Waiting times for cancer treatments in Scotland have fallen to their worst on record, new figures have revealed.
Opposition politicians have branded the new figures “beyond disgraceful” amid calls for action from the Scottish Government.
Approximately 71.7% of eligible patients started treatment within the target of 62 days in the three months to December 31 last year.
The data, which comes from Health Protection Scotland, marks a decrease from the 75.1% recorded in the previous quarter.
It also indicates a 12% drop since the last full quarter before the pandemic in October to December 2019 when 83.7% of patients were seen within the target time.
The target states that 95% of eligible patients should wait no longer that 62 days from urgent suspicion of cancer referral to their first cancer treatment.
No health board met the target of 95% in the October to December 2022 quarter and the figure has not been met nationally since the end of 2012.
The number of patients referred has continued to increase, at 4,262 in October-December last year, up 2.3% on the previous quarter and 14.5% on the quarter ending December 31 2019.
Cancer charities called for action, with Cancer Research UK’s public affairs manager in Scotland, Dr Sorcha Hume, saying it is “unacceptable that more than one in four people are waiting too long to be diagnosed and start cancer treatment”.
She added: “The top priority for the First Minister has to be publishing the new cancer strategy and ensuring that it is implemented quickly.”
Macmillan Cancer Support warned the “crisis is far from over”.
The charity’s Scotland head, Janice Preston, said: “Today’s figures show that things are getting worse and will be felt for years to come.
“It’s clear to see that every health board in Scotland is feeling the impact, from a struggling workforce, due to exhaustion and staff reaching retirement age, the consequence is people with cancer across the country are facing long waiting times.
“There’s no overall quick solution, but we need and deserve a system in Scotland that treats patients quicker and tackles the current delays.”
Scottish Conservative health spokesman Dr Sandesh Gulhane said: “These horrendous figures lay bare the terrifying legacy of Humza Yousaf’s stewardship of our NHS. In every quarter during his time as health secretary, cancer waiting times continued to worsen.
“It is beyond disgraceful that almost a third of patients are not starting treatment within two months. That will only be having a devastating impact on their chances of survival.”
He called for health secretary Michael Matheson to announce a “real recovery plan for our NHS – and (ensure) every cancer patient begins treatment as soon as possible”.
Scottish Labour health spokesperson Jackie Baillie said: “These are the worst cancer statistics on record, with thousands of Scots being failed by the SNP.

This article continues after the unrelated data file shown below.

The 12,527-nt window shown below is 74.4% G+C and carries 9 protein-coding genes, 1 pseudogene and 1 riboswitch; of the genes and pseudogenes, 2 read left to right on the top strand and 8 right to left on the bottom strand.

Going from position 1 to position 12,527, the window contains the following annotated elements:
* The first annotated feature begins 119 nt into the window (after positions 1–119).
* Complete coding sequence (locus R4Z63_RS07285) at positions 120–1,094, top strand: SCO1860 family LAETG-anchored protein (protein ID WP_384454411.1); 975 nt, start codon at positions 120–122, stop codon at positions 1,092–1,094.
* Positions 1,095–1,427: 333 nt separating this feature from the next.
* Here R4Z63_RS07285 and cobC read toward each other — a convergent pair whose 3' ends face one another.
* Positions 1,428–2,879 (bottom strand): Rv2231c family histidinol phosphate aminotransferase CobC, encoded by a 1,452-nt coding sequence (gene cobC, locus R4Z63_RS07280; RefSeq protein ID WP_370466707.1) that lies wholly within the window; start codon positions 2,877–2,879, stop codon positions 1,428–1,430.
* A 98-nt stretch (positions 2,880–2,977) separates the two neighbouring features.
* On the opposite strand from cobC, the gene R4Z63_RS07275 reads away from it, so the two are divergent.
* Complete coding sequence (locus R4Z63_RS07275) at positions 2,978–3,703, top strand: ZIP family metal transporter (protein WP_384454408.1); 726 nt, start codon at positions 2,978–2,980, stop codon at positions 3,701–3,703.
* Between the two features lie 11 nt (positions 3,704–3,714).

“Not a single health board is meeting the government’s 62 day own cancer target – that is shameful. After ten years and four failed SNP cancer plans, it is clear that this is a government out of ideas and endangering lives.”
Liberal Democrat Scottish affairs spokesperson Christine Jardine said: “This SNP/Green Government have let down everyone in Scotland who has ever had to hear a cancer diagnosis or lost someone they love. Humza Yousaf owes us all an apology and has serious questions to answer about how he has allowed this to happen.”
Figures from Public Health Scotland also reveal performance of second cancer treatment targets also fell.
The standard stipulates 95% of all patients should wait no more than 31 days from decision to treat to first cancer treatment.
In the last quarter of 2022 94.1% of patients started treatment within the 31 days, a slight drop on 94.4% in the previous quarter.
The number of patients referred within the 31-day standard increased 4.7% between quarter three and quarter four of 2022 to 6,757.
NHS Greater Glasgow and Clyde, NHS Lothian, NHS Fife, NHS Grampian, NHS Highland and NHS Lanarkshire all failed to meet this target, with the rest of Scotland’s health boards hitting it.
Health secretary Matheson said: “Today’s figures show that our NHS, despite the impact of the pandemic, is treating more cancer patients on 31 and 62-day pathways than ever before.
“More than 900 additional patients were treated in this quarter alone, compared to the same time pre-pandemic. Despite this increase in numbers, the median wait from decision to treat to first treatment is five days.
“Cancer remains a national priority for the NHS and Scottish Government which is why we will publish a new ten-year strategy in spring 2023.
“We are committed to finding cancer earlier and faster which is why we have established a network of urology diagnostic hubs, are investing in optimal cancer diagnostic pathways and activating additional rapid cancer diagnostic services across Scotland.”
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